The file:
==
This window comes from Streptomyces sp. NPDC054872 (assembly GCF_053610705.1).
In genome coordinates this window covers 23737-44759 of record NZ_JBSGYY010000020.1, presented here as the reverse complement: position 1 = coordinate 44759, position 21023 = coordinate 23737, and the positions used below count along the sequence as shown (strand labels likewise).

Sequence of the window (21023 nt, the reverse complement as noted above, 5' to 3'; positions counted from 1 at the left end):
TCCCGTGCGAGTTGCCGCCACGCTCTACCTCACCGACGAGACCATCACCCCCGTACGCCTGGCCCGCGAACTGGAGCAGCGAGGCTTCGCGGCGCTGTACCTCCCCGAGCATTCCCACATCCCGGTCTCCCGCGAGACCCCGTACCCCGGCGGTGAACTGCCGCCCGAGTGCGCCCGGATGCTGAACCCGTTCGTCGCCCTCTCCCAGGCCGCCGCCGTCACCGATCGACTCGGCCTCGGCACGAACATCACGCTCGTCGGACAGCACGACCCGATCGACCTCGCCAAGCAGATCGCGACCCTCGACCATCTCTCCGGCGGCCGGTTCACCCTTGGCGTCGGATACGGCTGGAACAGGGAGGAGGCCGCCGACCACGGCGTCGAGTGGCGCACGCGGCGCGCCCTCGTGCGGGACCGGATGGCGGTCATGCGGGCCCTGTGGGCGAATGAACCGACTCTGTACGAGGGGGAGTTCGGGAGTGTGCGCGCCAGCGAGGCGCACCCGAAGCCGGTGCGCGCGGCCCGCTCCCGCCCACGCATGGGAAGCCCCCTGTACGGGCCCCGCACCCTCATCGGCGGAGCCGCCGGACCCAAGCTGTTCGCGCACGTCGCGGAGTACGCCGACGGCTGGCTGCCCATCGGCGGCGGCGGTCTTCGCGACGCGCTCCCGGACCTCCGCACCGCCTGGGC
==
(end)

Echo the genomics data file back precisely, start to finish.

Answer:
This window comes from Streptomyces sp. NPDC054872 (assembly GCF_053610705.1).
In genome coordinates this window covers 23737-44759 of record NZ_JBSGYY010000020.1, presented here as the reverse complement: position 1 = coordinate 44759, position 21023 = coordinate 23737, and the positions used below count along the sequence as shown (strand labels likewise).

Sequence of the window (21023 nt, the reverse complement as noted above, 5' to 3'; positions counted from 1 at the left end):
TCCCGTGCGAGTTGCCGCCACGCTCTACCTCACCGACGAGACCATCACCCCCGTACGCCTGGCCCGCGAACTGGAGCAGCGAGGCTTCGCGGCGCTGTACCTCCCCGAGCATTCCCACATCCCGGTCTCCCGCGAGACCCCGTACCCCGGCGGTGAACTGCCGCCCGAGTGCGCCCGGATGCTGAACCCGTTCGTCGCCCTCTCCCAGGCCGCCGCCGTCACCGATCGACTCGGCCTCGGCACGAACATCACGCTCGTCGGACAGCACGACCCGATCGACCTCGCCAAGCAGATCGCGACCCTCGACCATCTCTCCGGCGGCCGGTTCACCCTTGGCGTCGGATACGGCTGGAACAGGGAGGAGGCCGCCGACCACGGCGTCGAGTGGCGCACGCGGCGCGCCCTCGTGCGGGACCGGATGGCGGTCATGCGGGCCCTGTGGGCGAATGAACCGACTCTGTACGAGGGGGAGTTCGGGAGTGTGCGCGCCAGCGAGGCGCACCCGAAGCCGGTGCGCGCGGCCCGCTCCCGCCCACGCATGGGAAGCCCCCTGTACGGGCCCCGCACCCTCATCGGCGGAGCCGCCGGACCCAAGCTGTTCGCGCACGTCGCGGAGTACGCCGACGGCTGGCTGCCCATCGGCGGCGGCGGTCTTCGCGACGCGCTCCCGGACCTCCGCACCGCCTGGGC